I work as a data scientist/statistician at a large technology company.  I have advanced graduate degrees and do a combination of exploratory general research (i.e., publishing externally) and trying to solve specific internal company data analytics problems.  Data scientists vary in the type of work they do and in how directly applied the work is, which will depend on the size and nature of the company.  Data science in general involves using statistical algorithms to analyze and build models for data and make predictions, such as an algorithm for recommending future purchases based on past purchase history.

Do you know of any good LinkedIn resources? Facebook groups?

What is your current position and company?

Currently I am a research data scientist at IBM labs in Haifa.  I work on testing algorithms to improve our various analytics products and develop new ones.  IBM and other large companies of similar size, such as Intel and others typically offer more flexibility to work on research and projects that are more exploratory in nature.

How did you find your job? How do most people in your field find a job?

I happened to get in contact with my current supervisor (who was recruiting) through a several-steps-removed contact who had applied for the position and ended up getting another job.  In general, I received interviews at other companies by simply applying over LinkedIn or Glassdoor.  I’m not sure if this is the typical path.  I also networked by going to meetups and telling people I was looking for a position.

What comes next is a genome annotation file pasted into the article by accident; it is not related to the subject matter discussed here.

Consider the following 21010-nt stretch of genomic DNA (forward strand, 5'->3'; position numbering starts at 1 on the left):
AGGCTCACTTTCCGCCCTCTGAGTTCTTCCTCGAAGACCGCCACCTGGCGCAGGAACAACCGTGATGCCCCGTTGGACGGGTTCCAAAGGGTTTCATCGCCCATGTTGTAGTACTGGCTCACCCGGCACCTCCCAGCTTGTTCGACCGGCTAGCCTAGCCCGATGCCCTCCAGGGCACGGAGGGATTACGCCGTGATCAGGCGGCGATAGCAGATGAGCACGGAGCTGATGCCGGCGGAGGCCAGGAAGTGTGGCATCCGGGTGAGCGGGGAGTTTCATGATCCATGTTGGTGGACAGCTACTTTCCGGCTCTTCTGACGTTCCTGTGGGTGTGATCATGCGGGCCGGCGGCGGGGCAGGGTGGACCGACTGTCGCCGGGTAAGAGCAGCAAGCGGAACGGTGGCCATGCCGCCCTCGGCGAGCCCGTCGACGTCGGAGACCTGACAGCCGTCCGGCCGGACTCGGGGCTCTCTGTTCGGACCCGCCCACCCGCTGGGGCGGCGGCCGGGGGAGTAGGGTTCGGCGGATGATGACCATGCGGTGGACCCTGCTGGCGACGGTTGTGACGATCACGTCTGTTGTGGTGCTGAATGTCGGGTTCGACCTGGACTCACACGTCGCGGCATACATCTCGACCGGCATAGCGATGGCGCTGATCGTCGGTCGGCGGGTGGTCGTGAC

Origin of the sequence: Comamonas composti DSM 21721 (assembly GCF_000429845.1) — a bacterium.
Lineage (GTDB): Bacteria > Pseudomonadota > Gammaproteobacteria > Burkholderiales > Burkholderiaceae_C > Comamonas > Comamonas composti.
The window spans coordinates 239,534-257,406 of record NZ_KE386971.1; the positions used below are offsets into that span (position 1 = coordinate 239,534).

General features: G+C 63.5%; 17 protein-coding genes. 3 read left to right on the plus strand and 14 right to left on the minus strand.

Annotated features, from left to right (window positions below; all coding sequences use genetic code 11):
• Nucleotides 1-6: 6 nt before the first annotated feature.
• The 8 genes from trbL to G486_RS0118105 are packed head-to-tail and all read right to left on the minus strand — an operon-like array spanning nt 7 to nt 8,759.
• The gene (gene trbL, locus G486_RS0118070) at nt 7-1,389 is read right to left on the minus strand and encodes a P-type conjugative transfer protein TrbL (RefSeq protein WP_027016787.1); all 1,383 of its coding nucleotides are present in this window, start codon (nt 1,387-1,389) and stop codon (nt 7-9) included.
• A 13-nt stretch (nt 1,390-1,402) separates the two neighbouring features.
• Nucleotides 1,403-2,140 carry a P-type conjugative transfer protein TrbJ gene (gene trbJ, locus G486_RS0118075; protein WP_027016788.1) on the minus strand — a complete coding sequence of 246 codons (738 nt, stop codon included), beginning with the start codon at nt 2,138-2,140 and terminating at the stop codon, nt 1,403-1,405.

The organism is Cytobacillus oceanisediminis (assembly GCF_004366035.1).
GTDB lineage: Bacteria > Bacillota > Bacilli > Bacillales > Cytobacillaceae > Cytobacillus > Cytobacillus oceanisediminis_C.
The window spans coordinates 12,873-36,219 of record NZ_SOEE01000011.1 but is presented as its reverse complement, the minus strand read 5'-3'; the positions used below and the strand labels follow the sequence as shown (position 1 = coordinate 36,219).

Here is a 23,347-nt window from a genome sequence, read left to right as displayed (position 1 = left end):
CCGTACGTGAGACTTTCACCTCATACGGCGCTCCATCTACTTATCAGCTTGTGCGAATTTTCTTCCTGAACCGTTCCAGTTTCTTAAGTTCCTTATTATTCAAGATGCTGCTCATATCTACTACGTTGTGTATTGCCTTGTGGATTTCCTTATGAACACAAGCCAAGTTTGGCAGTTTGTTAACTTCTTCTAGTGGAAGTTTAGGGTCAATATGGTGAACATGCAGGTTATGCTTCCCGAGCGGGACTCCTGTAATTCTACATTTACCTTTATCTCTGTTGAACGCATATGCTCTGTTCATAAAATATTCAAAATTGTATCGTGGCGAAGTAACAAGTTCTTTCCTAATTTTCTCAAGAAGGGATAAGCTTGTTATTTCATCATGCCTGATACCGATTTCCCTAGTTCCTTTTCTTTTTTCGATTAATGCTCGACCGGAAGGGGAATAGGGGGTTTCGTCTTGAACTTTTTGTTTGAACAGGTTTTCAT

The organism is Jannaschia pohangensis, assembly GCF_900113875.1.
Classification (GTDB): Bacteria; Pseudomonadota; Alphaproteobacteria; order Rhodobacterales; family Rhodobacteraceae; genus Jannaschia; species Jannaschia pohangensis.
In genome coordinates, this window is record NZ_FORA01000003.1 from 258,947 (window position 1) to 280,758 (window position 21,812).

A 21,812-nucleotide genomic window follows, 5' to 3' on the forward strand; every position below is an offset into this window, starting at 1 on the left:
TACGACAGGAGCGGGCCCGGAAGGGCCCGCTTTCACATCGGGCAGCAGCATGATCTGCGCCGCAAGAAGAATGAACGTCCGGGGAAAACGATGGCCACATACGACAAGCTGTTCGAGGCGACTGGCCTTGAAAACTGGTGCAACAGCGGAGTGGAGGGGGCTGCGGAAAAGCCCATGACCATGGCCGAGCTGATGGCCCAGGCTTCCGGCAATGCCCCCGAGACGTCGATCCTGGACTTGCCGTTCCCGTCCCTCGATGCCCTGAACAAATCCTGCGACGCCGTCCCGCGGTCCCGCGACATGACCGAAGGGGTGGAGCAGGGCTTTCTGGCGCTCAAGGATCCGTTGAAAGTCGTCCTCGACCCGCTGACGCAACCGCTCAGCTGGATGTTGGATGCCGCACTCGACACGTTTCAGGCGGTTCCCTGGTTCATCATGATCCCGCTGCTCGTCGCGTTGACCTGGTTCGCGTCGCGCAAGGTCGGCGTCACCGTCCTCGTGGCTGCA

What experience do you need to get into your field?

One does not always need the most directly relevant work experience.  For instance, I applied at a few companies that focused on technology solutions, and I had never worked in this area.  The relevant experience will vary on the position.  I did have applied experience and understanding of various algorithms (and how to use them) and programming experience.  In these kinds of positions, you will undergo a technical interview where they will try to get a sense of your basic algorithm knowledge, ability to reason about a data analysis problem you are not familiar with, and understanding of coding concepts.  These are things you can learn or obtain through hands-on work, or through practicing specific skills.  One can get into the field if they have relevant experience (e.g. programming and some algorithms) and can demonstrate ability to learn quickly.

What degree should someone making Aliyah come with in order to break into your field / get a decent position in your field?

For data science, a BA or above in computer science, data science, statistics, or engineering (there is overlap in skills) is good.  There are a variety of bootcamps out there that attempt to teach people data science.  I do not have direct experience with these or know how successful they are in getting people jobs.  I think one would have to verify with the bootcamp and do some research on this, but it is a skill one can gain some (though not very deep) experience in with some very targeted training, which may be sufficient.  I am not sure how these certificates are regarded by recruiters, given that a cottage industry has evolved.  However, there is a strong demand for skilled people with the right skillset.

What experience do you need to get the position you have?

In addition to some theoretical understanding of algorithms, some hands-on programming experience, ideally in something like Python.  I think that if one has programming experience in general, it can be transferred but it is best if someone can demonstrate past experience in Python or some of the common tools that are used.  For my particular position, one needs more advanced experience that shows one can think and research independently and to adapt techniques that they learn about elsewhere to a given problem, but this is not always true for lower-level data science positions.